Making mental health services accessible for rural Kenyans

May 01, 2013
Esmé Lanktree with contributions from Gyde Shepherd
For people living in sub-Saharan Africa, psychiatric services are not always accessible. Those with mental health issues often live their lives without a diagnosis or treatment.

New research from the Africa Mental Health Foundation (AMHF), funded by the Global Health Research Initiative, a partnership between IDRC, the Canadian International Development Agency, and the Canadian Institutes of Health Research, could help many to access care through healers and health workers already active in their communities.

Professor David Ndetei, AMHF’s founder and a psychiatrist at the University of Nairobi, has trained most of the psychiatrists currently working in Kenya. His efforts have helped Kenya achieve the second highest psychiatrist-to-population ratio in the region, after South Africa. Yet Ndetei realized that mental health services were not accessible to most Kenyans, particularly the most vulnerable. In 2004 he founded AMHF to address this gap in services. Since then, AMHF has been mentoring mental health researchers to carry out high-quality research on issues of relevance to the region, complete doctoral programs and research fellowships, and conduct their own studies in mental health. Dr Victoria Mutiso, who was mentored by Ndetei, is now a co-principal investigator on this GHRI-funded project.

New ways to access mental health care

Training a sufficient number of psychiatrists to treat all those in need is not feasible in the short term, so the AMHF team began investigating new ways to make mental health services more accessible to the average Kenyan.

In the absence of professionally trained mental health practitioners, Kenyans have sought out other options to alleviate the psychological or physical symptoms of mental illness. Whether faith healers, traditional healers, community-based health workers, or health facility personnel, AMHF saw these actors as potential points of access to reach those suffering from mental illness, since they are already known and accepted by the community.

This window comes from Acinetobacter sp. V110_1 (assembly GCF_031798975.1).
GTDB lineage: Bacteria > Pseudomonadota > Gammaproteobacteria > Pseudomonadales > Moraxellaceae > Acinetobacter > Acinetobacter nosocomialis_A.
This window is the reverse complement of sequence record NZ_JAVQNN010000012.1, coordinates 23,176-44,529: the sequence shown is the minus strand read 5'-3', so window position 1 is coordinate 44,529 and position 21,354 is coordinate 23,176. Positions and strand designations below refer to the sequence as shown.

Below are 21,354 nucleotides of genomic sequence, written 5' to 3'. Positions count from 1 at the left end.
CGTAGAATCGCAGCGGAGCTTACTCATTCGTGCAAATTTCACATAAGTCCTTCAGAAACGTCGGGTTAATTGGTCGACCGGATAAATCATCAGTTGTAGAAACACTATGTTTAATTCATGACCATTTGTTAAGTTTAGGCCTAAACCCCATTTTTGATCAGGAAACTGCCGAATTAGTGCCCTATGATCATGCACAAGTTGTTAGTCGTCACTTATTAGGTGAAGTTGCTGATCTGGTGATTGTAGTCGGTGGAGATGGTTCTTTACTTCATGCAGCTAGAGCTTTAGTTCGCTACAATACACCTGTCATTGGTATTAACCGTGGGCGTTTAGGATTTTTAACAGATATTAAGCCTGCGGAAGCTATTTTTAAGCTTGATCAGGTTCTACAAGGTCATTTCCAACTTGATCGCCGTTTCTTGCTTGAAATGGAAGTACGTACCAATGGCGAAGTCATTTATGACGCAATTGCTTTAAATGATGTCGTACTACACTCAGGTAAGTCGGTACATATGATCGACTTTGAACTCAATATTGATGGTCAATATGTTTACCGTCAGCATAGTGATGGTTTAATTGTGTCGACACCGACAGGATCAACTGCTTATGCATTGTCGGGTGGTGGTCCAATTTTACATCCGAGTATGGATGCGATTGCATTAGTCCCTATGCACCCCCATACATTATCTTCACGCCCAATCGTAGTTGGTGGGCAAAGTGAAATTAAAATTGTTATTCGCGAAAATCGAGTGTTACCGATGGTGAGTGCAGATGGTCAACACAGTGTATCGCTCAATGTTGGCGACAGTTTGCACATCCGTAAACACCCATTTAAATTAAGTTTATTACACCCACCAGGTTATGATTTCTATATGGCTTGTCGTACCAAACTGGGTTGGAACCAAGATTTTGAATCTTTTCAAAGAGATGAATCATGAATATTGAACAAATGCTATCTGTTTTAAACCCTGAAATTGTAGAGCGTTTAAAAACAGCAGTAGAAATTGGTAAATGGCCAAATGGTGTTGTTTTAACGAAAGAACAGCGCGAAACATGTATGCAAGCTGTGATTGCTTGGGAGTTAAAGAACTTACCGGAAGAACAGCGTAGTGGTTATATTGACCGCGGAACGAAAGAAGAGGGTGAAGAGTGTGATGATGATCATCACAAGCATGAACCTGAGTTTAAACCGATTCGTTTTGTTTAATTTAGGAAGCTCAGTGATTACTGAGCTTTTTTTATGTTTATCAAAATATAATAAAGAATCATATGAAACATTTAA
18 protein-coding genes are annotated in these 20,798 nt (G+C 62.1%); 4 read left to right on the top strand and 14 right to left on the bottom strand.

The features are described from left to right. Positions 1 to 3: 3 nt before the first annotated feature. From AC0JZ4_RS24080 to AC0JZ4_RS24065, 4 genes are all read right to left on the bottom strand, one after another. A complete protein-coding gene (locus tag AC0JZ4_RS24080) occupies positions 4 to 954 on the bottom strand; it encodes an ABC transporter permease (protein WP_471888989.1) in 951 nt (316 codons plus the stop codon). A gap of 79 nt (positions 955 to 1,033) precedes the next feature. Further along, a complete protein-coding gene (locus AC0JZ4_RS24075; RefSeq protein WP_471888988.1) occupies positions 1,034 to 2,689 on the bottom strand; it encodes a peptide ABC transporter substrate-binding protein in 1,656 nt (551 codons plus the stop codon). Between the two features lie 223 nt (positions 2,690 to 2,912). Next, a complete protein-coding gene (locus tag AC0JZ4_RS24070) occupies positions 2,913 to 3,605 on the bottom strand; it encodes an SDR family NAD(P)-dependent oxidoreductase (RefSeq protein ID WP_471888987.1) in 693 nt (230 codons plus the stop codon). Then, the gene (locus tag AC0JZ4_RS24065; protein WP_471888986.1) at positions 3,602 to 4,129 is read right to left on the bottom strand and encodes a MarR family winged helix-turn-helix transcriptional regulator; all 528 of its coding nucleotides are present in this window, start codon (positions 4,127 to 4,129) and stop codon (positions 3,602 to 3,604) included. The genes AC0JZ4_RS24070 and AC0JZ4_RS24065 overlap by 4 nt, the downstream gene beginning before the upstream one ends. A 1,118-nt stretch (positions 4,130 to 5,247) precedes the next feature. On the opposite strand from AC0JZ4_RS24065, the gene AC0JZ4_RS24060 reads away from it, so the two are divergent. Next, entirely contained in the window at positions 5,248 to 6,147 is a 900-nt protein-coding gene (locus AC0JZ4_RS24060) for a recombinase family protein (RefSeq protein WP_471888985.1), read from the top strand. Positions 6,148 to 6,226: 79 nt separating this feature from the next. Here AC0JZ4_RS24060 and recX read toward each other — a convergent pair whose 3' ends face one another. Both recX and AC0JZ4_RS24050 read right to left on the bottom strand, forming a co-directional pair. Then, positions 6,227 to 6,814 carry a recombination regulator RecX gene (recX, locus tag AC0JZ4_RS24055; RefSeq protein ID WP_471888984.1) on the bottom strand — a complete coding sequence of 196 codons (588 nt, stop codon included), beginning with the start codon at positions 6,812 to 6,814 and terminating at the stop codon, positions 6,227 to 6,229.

With this GHRI grant, AMHF staff are investigating whether training these local people is an effective way to expand mental health care to vulnerable populations across the country. Staff are training them to conduct basic tasks, such as identifying symptoms, diagnosing conditions, and most importantly, referring patients to mental health services.

The team is carrying out the research in a rural area and in an informal urban settlement to determine whether this strategy for mental health service delivery works in these contexts. Intervention and con­trol groups at each site will allow the team to compare results.

Access could increase significantly
If successful, this research could have an important impact on the health and quality of life of those suffering from mental illness in Kenya. With some psychiatric tasks shifted to community-based health workers, faith healers, traditional healers, expert patients, nurses, and clinical officers who are present throughout the country, the service coverage has the potential to increase significantly.

These principles are applicable not only to Kenya, but also in other low-income countries seeking to increase access to mental health services.

This article was written by GHRI Program Management Officer, Esmé Lanktree, with files from Gyde Shepherd and Marie-Danielle Smith.

 
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Photo (right): IDRC/ E. Lanktree
Victoria Mutiso, Project Principal Investigator, Africa Mental Health Foundation